Safer and more efficient gene editing!

Safer and more efficient cas9!

CRISPR-Cas9 is a revolutionary tool in part because of its versatility: created by bacteria to chew up viruses, it works equally well in human cells to do all sorts of genetic tricks, including cutting and pasting DNA, making pinpoint mutations and activating or inactivating a gene.

Researchers have now made it even more versatile by giving it an "on" switch, allowing users to keep the Cas9 gene editor turned off in all cells except its designated target.

The redesigned Cas9 enzyme -- which the researchers refer to as ProCas9 -- is fully functional except for containing a length of protein that needs to be snipped before the enzyme can bind and cut DNA. If scientists insert a short length of protein that can be cut only by a particular enzyme, such as one used exclusively by cancer cells or an infectious virus or bacteria, that enzyme becomes a trigger to turn on Cas9.

ProCas9 essentially "senses" the type of cell it's in based on the protein-cutting enzyme -- a so-called protease -- present. "This is an extra layer of security you could put on the molecule to ensure accurate cutting," said the senior author. It also endows the Cas9 protein with programmable inputs in addition to its programmable outputs.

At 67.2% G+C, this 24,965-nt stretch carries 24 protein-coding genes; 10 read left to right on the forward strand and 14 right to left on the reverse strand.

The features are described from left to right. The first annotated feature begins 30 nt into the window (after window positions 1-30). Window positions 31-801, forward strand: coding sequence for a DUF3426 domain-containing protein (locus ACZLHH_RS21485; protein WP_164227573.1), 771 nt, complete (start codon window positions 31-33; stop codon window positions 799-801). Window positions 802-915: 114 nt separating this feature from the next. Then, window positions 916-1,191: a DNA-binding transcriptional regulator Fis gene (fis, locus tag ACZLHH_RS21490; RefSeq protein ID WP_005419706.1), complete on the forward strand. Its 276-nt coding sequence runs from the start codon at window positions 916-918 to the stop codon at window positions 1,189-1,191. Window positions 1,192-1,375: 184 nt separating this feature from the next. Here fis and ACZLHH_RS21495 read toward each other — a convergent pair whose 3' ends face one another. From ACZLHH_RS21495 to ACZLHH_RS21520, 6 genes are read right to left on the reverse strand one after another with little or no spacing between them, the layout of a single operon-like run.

"There are a lot of proteases that regulate signaling pathways in cells, transform normal cells into cancer cells, and are involved in pathogen infection," said the senior author. "If we can sense these signals, we can tap into and respond accordingly to these important pathways."'

In the study published in the journal Cell, researchers demonstrated protease control of Cas9 by making it sensitive to both plant and human viruses, such as West Nile Virus. In the future, they believe this sort of technology could be used to import the CRISPR-Cas9 bacterial immune system into plants to help them fend off damaging viral pathogens.

The study shows that "we're not stuck with what nature gave us with regards to genome-editing proteins," the senior author said. "These proteins can be elaborately optimized and turned into scaffolds not found in nature but possessing the right properties for use in human cells."